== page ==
Army of Central Kentucky

The Army of Central Kentucky was a military organization within Department No. 2 (the Western Department of the Confederate States of America). Originally called the Army Corps of Central Kentucky, it was created in the fall of 1861 as a subsection of Department No. 2, and continued in existence until the end of March 1862 when it was absorbed and merged into the Army of Mississippi, which was then re-organized as the Army of Tennessee on November 20, 1862.

The Department No. 2 (Western Department) was created on June 25, 1861, under the command of Maj. Gen. Leonidas Polk, and had military jurisdiction and control over parts of Alabama, Tennessee, Arkansas, Mississippi, and Louisiana. On September 2, 1861, the Department was expanded to include all of Arkansas and military operations in the state of Missouri, and then on September 10 the area was expanded again to include all of Arkansas, Tennessee, more of Mississippi, and all military operations in Kansas, Kentucky, Missouri, and any Indian territories rallying to the Confederate cause west of Arkansas and Missouri.

Command under Brigadier General Simon B. Buckner
Brig. Gen. Buckner assumed command of all forces in central Kentucky during September 1861 after having first served as a major general and commander of the Kentucky Militia. The forces were organized into two divisions with a reserve force. Later a third division under Brig. Gen. John B. Floyd was added. After Gen. Albert Sidney Johnston took command, Buckner continued to command a division of the Army of Central Kentucky at Bowling Green and Fort Donelson, where he surrendered. After being exchanged in August 1862, Buckner was promoted to major general and commanded a division with these same forces in the Army of Mississippi under the leadership of Gen. Braxton Bragg.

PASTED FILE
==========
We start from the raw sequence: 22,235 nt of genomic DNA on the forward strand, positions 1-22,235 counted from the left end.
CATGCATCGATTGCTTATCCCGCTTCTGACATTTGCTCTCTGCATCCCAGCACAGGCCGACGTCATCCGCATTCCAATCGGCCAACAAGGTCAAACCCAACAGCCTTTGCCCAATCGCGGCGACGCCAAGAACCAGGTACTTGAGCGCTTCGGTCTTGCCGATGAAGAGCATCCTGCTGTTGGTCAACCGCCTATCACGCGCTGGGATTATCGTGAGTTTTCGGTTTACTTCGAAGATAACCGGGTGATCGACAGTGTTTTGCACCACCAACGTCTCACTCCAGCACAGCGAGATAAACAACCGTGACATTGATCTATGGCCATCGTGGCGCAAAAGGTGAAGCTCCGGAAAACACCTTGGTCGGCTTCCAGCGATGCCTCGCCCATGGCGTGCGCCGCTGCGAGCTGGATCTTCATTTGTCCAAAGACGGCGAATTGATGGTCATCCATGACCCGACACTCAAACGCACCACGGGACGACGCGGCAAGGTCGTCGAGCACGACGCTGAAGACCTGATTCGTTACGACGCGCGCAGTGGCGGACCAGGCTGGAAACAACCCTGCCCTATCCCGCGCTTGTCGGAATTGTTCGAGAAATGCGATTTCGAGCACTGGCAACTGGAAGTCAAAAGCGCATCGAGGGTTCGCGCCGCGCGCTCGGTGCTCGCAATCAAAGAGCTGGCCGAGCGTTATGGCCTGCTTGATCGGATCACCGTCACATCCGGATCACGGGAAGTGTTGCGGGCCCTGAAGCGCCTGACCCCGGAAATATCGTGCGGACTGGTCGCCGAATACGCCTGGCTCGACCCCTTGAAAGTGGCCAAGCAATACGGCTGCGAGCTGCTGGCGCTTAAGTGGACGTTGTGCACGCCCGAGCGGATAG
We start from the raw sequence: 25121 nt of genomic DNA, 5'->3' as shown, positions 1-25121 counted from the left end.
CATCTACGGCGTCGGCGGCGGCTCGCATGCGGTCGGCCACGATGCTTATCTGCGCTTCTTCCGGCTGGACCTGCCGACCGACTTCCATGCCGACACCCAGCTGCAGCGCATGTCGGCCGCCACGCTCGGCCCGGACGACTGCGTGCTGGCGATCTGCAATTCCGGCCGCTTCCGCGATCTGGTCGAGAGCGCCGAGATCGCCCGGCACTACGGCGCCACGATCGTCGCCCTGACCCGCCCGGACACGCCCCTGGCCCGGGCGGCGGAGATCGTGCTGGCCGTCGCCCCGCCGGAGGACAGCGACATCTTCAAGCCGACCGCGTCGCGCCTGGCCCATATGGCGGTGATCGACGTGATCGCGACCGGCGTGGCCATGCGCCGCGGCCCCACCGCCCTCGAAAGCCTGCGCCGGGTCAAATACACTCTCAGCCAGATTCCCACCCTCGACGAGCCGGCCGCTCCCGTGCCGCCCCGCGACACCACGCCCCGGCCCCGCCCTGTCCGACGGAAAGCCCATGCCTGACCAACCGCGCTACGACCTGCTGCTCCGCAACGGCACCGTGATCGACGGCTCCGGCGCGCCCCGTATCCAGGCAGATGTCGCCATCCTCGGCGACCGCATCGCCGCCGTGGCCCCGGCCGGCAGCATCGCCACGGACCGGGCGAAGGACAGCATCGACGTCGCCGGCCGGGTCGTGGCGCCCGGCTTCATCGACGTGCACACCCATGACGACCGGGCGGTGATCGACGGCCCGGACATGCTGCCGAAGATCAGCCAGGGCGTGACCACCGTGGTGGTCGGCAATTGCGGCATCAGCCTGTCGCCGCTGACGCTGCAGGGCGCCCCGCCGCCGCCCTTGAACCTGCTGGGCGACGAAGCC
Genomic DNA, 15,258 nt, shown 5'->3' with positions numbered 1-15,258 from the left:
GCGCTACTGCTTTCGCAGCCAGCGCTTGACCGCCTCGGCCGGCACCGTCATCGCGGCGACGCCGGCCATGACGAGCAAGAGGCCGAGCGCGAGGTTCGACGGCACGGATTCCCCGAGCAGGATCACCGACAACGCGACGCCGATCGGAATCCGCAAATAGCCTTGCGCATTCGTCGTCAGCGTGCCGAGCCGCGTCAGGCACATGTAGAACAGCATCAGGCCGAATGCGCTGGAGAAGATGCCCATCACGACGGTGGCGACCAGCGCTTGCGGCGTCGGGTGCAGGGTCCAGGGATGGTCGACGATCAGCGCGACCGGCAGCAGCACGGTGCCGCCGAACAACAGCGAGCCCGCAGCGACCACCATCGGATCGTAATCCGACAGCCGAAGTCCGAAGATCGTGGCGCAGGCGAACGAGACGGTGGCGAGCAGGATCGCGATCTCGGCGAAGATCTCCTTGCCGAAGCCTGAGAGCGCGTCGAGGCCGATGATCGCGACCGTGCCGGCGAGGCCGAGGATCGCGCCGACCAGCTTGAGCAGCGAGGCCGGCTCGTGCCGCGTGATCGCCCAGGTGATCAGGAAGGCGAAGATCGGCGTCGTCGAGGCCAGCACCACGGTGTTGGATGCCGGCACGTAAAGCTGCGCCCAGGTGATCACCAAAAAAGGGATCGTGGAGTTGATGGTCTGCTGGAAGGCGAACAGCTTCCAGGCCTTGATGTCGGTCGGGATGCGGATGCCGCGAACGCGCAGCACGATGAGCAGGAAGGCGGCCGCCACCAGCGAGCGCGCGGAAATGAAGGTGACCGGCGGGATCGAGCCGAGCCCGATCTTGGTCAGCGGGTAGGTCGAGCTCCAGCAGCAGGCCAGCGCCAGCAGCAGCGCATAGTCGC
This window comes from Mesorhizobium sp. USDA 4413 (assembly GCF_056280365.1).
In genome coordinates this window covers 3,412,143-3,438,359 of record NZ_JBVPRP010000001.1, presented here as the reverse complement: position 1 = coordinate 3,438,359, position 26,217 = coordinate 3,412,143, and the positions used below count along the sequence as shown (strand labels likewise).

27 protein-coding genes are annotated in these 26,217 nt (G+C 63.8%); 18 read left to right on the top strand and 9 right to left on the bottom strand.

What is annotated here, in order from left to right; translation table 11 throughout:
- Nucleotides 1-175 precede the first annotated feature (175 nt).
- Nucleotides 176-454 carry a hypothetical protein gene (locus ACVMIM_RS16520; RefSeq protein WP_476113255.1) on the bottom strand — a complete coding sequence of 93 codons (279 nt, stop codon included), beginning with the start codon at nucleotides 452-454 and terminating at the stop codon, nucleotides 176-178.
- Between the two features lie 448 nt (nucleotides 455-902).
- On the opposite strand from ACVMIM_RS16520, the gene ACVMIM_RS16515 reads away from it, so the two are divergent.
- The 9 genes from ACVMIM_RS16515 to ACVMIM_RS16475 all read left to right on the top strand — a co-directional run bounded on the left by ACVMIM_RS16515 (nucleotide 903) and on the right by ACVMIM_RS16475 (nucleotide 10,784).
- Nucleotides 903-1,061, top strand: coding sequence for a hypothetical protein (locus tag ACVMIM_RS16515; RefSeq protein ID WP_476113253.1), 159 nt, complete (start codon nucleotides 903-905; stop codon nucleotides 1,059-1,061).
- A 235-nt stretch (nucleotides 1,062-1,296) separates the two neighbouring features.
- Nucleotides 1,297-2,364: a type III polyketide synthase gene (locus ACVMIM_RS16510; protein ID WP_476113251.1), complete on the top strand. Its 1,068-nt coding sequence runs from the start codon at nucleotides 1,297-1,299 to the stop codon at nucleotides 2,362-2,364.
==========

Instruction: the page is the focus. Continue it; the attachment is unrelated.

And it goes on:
Command under General Albert S. Johnston
Gen. Johnston was in command of the Army of Central Kentucky from October 28, 1861, until March 29, 1862, with the exception of a two-week temporary command by Hardee in December. The area of operation for this army was designated as the part of Tennessee north of the Cumberland River and that part of Kentucky west of where the Cumberland River entered Tennessee to the east. On December 26, 1861, part of the Army of the Kanawha was added. On March 29, 1862, the army at about 23,000 men strong was merged into the Army of the Mississippi in preparation for the Battle of Shiloh.